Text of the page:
When an Ecuadorian judge ordered Chevron to pay plaintiffs $8.6 billion last month for damages from oil contamination in the Amazon jungle after 18 years in the courts, environmental and indigenous people's advocates were euphoric.
Some hoped the time had finally come for larger environmental judgments against oil majors, widely derided for not paying the full costs connected to their oil spills.
But their hopes are fading. International arbiters at the Hague, Netherlands and a U.S. District Court in New York have separately blocked enforcement of the verdict. On March 11, Chevron appealed the Ecuador ruling. The appeals process could drag on for years, during which time no payment can flow.
The case is especially complex — it marks the first time a U.S. oil giant was held accountable in a foreign court for pollution overseas. But it raises a fundamental question about all court orders forcing energy companies to pay for spill cleanup and damages: Are they working?
The short answer is not as much, or as fast, as many would like.
A look at some of the biggest oil spills over the last three decades that led to litigation shows that most energy firms pay partial rewards but very few, if any, environmental damages; outcomes vary with no apparent rhyme or reason; and cases, which follow appeal after appeal, can take decades to litigate.
Environmental advocates fear what this means for the more than 400 lawsuits filed against BP in the Deepwater Horizon spill, the largest accidental oil spill in history.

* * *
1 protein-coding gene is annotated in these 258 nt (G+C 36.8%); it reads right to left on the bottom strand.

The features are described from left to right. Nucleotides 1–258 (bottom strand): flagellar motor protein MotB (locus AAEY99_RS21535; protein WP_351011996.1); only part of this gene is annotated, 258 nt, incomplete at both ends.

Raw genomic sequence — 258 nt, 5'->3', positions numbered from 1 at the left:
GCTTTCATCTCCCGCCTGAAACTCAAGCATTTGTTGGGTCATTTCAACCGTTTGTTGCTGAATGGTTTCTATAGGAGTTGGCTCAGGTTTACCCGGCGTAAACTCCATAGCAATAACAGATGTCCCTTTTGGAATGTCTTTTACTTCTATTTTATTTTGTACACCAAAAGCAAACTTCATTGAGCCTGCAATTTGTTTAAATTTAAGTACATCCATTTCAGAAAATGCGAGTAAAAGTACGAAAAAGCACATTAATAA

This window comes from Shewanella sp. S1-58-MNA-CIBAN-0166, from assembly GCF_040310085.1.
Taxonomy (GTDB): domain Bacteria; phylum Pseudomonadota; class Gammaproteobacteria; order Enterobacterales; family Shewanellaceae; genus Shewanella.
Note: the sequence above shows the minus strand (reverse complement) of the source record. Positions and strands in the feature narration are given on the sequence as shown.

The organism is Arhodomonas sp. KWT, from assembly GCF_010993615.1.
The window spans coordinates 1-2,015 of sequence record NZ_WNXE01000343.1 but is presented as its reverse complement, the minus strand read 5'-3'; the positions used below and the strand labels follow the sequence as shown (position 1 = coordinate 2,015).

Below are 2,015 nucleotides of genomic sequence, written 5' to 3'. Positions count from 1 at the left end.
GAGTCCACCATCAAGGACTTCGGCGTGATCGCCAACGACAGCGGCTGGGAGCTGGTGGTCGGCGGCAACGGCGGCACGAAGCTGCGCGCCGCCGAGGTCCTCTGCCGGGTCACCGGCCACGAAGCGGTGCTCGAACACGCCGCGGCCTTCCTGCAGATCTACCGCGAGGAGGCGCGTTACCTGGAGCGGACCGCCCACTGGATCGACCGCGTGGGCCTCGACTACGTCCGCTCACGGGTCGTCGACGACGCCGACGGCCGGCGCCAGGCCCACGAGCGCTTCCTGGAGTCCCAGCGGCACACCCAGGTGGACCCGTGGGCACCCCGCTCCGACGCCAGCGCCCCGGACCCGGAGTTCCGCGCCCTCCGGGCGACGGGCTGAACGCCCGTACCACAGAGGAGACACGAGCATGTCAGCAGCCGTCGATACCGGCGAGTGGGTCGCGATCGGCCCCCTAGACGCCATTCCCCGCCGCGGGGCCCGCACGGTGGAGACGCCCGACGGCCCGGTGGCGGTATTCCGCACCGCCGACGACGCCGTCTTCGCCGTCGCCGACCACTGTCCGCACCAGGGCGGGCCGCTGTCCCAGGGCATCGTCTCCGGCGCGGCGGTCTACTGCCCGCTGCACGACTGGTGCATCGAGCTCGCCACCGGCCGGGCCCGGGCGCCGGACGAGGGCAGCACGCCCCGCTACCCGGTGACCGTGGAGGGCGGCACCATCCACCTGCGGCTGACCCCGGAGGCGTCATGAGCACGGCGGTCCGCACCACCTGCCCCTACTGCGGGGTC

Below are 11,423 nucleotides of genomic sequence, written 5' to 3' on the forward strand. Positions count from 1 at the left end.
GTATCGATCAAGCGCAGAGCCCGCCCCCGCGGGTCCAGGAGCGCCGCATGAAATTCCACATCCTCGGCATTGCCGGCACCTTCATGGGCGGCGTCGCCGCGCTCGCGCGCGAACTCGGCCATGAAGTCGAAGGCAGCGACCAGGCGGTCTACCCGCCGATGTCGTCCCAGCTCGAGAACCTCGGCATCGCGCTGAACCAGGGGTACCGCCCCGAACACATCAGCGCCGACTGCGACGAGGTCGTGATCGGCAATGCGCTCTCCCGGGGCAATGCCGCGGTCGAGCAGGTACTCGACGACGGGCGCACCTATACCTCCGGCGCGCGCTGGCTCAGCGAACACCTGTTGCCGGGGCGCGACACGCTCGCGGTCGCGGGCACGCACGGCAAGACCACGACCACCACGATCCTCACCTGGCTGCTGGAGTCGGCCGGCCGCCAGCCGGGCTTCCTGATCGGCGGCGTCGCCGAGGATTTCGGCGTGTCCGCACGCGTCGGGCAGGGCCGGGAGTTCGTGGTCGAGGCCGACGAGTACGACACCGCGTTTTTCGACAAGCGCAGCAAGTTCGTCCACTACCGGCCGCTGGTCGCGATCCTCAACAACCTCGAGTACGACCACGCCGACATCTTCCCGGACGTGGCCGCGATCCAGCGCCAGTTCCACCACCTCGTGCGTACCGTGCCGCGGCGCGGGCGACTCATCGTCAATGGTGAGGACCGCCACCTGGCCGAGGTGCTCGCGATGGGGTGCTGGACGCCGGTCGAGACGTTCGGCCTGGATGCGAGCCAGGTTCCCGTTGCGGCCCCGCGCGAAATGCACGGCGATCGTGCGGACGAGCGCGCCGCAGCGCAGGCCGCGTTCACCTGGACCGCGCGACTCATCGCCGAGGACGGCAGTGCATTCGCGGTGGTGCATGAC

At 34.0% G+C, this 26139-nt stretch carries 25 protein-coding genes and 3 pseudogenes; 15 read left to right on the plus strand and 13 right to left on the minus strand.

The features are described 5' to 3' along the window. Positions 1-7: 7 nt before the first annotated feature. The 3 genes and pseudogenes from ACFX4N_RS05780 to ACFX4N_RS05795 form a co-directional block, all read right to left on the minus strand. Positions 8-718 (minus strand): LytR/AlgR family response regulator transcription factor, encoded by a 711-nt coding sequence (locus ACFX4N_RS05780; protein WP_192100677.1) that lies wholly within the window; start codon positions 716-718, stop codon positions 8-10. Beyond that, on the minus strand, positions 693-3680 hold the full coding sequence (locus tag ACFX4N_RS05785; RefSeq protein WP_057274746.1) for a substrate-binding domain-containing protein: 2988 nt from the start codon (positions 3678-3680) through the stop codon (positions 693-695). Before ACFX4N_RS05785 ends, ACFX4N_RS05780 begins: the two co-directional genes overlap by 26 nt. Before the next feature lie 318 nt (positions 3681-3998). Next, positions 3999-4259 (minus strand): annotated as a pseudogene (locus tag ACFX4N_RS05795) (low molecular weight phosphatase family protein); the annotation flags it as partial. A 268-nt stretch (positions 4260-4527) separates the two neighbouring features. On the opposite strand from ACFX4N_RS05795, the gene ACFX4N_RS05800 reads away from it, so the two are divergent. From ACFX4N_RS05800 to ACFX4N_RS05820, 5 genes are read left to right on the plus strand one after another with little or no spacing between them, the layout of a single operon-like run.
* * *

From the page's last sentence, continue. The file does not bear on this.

But the ramifications at home are far broader, now that environmental security has become a national priority.
Ground zero for this is the spread of a relatively new gas drilling method, known as hydrofracking. According to new reports, wastewater from the practice contains radioactive material and is being dumped in public waters.
Another concern for some lawmakers and advocates is the proposed Keystone XL oil pipeline, awaiting a thumbs up or down on a U.S. presidential permit. The line would carry as many as 900,000 barrels of tar sands crude a day from Canada to Texas, and pass through the sensitive Ogallala aquifer that many Midwesterners rely on for drinking water and irrigation.
The pipe's builder, Canadian energy company TransCanada, says on its website that it would be responsible for immediate cleanup and an alternative water supply in case of an oil leak.
But whether such declarations are legally enforceable is questionable.
Enbridge Energy, for example, another Canadian firm, suffered a pipeline break last summer in Michigan that released about 820,000 gallons of crude into the Kalamazoo River.
In the accident's aftermath, the company and CEO himself declared that all impacted residents would be compensated. In January, lawyers for Enbridge told a circuit court in Michigan that such statements are "mere expressions of intentions, not [legal] offers."
Can oil companies be held liable for public promises when accidents strike?
"The modus operandi is always the same," said Steve Kretzmann, executive director of Oil Change International, a Washington, D.C.-based advocacy group. "First they deploy their PR people and then they send in the lawyers to whittle away at their responsibility. I'm not saying there's an industry playbook for this, but is sure seems like there is."